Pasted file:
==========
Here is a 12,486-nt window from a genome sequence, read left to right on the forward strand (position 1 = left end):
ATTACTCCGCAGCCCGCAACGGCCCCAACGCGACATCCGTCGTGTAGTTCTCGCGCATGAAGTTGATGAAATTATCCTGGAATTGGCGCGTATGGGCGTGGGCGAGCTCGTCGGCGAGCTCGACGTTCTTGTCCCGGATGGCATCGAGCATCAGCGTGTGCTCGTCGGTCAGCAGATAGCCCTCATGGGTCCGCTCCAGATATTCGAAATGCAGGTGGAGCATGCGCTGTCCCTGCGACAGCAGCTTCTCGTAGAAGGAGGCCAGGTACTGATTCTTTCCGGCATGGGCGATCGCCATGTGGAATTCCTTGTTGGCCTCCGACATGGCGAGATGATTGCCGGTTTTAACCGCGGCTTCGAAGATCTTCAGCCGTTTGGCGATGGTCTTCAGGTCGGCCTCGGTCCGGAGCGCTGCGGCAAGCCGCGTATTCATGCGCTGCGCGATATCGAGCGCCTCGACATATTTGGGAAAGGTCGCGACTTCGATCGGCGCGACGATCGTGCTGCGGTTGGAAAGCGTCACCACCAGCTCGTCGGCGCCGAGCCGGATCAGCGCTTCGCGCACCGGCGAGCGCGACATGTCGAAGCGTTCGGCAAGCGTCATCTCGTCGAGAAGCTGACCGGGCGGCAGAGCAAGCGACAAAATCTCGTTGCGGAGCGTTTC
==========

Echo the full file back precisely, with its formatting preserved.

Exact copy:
Here is a 12,486-nt window from a genome sequence, read left to right on the forward strand (position 1 = left end):
ATTACTCCGCAGCCCGCAACGGCCCCAACGCGACATCCGTCGTGTAGTTCTCGCGCATGAAGTTGATGAAATTATCCTGGAATTGGCGCGTATGGGCGTGGGCGAGCTCGTCGGCGAGCTCGACGTTCTTGTCCCGGATGGCATCGAGCATCAGCGTGTGCTCGTCGGTCAGCAGATAGCCCTCATGGGTCCGCTCCAGATATTCGAAATGCAGGTGGAGCATGCGCTGTCCCTGCGACAGCAGCTTCTCGTAGAAGGAGGCCAGGTACTGATTCTTTCCGGCATGGGCGATCGCCATGTGGAATTCCTTGTTGGCCTCCGACATGGCGAGATGATTGCCGGTTTTAACCGCGGCTTCGAAGATCTTCAGCCGTTTGGCGATGGTCTTCAGGTCGGCCTCGGTCCGGAGCGCTGCGGCAAGCCGCGTATTCATGCGCTGCGCGATATCGAGCGCCTCGACATATTTGGGAAAGGTCGCGACTTCGATCGGCGCGACGATCGTGCTGCGGTTGGAAAGCGTCACCACCAGCTCGTCGGCGCCGAGCCGGATCAGCGCTTCGCGCACCGGCGAGCGCGACATGTCGAAGCGTTCGGCAAGCGTCATCTCGTCGAGAAGCTGACCGGGCGGCAGAGCAAGCGACAAAATCTCGTTGCGGAGCGTTTC